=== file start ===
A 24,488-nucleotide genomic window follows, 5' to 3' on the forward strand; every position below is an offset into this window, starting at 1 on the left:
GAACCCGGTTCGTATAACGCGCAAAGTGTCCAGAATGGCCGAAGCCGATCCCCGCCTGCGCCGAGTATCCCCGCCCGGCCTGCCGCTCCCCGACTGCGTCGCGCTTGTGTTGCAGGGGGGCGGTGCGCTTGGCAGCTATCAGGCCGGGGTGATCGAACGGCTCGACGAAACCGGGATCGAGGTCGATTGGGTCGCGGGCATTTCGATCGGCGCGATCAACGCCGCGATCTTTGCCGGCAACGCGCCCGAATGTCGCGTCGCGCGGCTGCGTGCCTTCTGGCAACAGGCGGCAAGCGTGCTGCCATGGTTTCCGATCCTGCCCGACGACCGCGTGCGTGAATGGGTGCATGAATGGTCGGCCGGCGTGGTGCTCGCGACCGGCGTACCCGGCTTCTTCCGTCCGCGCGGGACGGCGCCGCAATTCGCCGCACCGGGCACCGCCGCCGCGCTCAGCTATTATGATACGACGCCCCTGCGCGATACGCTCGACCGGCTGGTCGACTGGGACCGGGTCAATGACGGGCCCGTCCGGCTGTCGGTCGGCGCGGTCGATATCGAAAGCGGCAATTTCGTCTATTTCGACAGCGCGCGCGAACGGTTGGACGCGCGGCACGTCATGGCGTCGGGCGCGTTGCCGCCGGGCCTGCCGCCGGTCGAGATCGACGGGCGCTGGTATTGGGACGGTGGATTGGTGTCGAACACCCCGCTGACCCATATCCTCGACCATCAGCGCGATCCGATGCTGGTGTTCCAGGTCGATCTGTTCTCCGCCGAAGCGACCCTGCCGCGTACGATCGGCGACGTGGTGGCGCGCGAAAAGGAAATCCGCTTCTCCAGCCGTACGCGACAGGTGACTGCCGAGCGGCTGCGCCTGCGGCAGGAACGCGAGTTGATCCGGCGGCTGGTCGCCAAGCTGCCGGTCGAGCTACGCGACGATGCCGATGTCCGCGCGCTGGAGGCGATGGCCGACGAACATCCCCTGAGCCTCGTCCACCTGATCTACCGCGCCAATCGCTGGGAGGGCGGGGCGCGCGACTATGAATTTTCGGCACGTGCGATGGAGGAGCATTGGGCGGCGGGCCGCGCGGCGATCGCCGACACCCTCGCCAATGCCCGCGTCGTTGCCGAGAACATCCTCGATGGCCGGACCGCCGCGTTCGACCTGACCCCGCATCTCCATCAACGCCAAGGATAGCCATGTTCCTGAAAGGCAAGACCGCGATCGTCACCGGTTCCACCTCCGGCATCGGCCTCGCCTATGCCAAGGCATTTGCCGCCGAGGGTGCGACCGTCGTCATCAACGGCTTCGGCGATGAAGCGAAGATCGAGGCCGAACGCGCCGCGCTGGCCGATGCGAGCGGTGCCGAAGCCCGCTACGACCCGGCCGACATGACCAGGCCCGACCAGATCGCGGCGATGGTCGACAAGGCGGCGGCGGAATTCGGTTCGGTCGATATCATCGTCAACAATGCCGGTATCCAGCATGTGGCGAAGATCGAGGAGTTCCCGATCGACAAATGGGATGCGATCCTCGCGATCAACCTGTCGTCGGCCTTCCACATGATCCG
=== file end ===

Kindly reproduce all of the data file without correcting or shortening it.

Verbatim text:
A 24,488-nucleotide genomic window follows, 5' to 3' on the forward strand; every position below is an offset into this window, starting at 1 on the left:
GAACCCGGTTCGTATAACGCGCAAAGTGTCCAGAATGGCCGAAGCCGATCCCCGCCTGCGCCGAGTATCCCCGCCCGGCCTGCCGCTCCCCGACTGCGTCGCGCTTGTGTTGCAGGGGGGCGGTGCGCTTGGCAGCTATCAGGCCGGGGTGATCGAACGGCTCGACGAAACCGGGATCGAGGTCGATTGGGTCGCGGGCATTTCGATCGGCGCGATCAACGCCGCGATCTTTGCCGGCAACGCGCCCGAATGTCGCGTCGCGCGGCTGCGTGCCTTCTGGCAACAGGCGGCAAGCGTGCTGCCATGGTTTCCGATCCTGCCCGACGACCGCGTGCGTGAATGGGTGCATGAATGGTCGGCCGGCGTGGTGCTCGCGACCGGCGTACCCGGCTTCTTCCGTCCGCGCGGGACGGCGCCGCAATTCGCCGCACCGGGCACCGCCGCCGCGCTCAGCTATTATGATACGACGCCCCTGCGCGATACGCTCGACCGGCTGGTCGACTGGGACCGGGTCAATGACGGGCCCGTCCGGCTGTCGGTCGGCGCGGTCGATATCGAAAGCGGCAATTTCGTCTATTTCGACAGCGCGCGCGAACGGTTGGACGCGCGGCACGTCATGGCGTCGGGCGCGTTGCCGCCGGGCCTGCCGCCGGTCGAGATCGACGGGCGCTGGTATTGGGACGGTGGATTGGTGTCGAACACCCCGCTGACCCATATCCTCGACCATCAGCGCGATCCGATGCTGGTGTTCCAGGTCGATCTGTTCTCCGCCGAAGCGACCCTGCCGCGTACGATCGGCGACGTGGTGGCGCGCGAAAAGGAAATCCGCTTCTCCAGCCGTACGCGACAGGTGACTGCCGAGCGGCTGCGCCTGCGGCAGGAACGCGAGTTGATCCGGCGGCTGGTCGCCAAGCTGCCGGTCGAGCTACGCGACGATGCCGATGTCCGCGCGCTGGAGGCGATGGCCGACGAACATCCCCTGAGCCTCGTCCACCTGATCTACCGCGCCAATCGCTGGGAGGGCGGGGCGCGCGACTATGAATTTTCGGCACGTGCGATGGAGGAGCATTGGGCGGCGGGCCGCGCGGCGATCGCCGACACCCTCGCCAATGCCCGCGTCGTTGCCGAGAACATCCTCGATGGCCGGACCGCCGCGTTCGACCTGACCCCGCATCTCCATCAACGCCAAGGATAGCCATGTTCCTGAAAGGCAAGACCGCGATCGTCACCGGTTCCACCTCCGGCATCGGCCTCGCCTATGCCAAGGCATTTGCCGCCGAGGGTGCGACCGTCGTCATCAACGGCTTCGGCGATGAAGCGAAGATCGAGGCCGAACGCGCCGCGCTGGCCGATGCGAGCGGTGCCGAAGCCCGCTACGACCCGGCCGACATGACCAGGCCCGACCAGATCGCGGCGATGGTCGACAAGGCGGCGGCGGAATTCGGTTCGGTCGATATCATCGTCAACAATGCCGGTATCCAGCATGTGGCGAAGATCGAGGAGTTCCCGATCGACAAATGGGATGCGATCCTCGCGATCAACCTGTCGTCGGCCTTCCACATGATCCG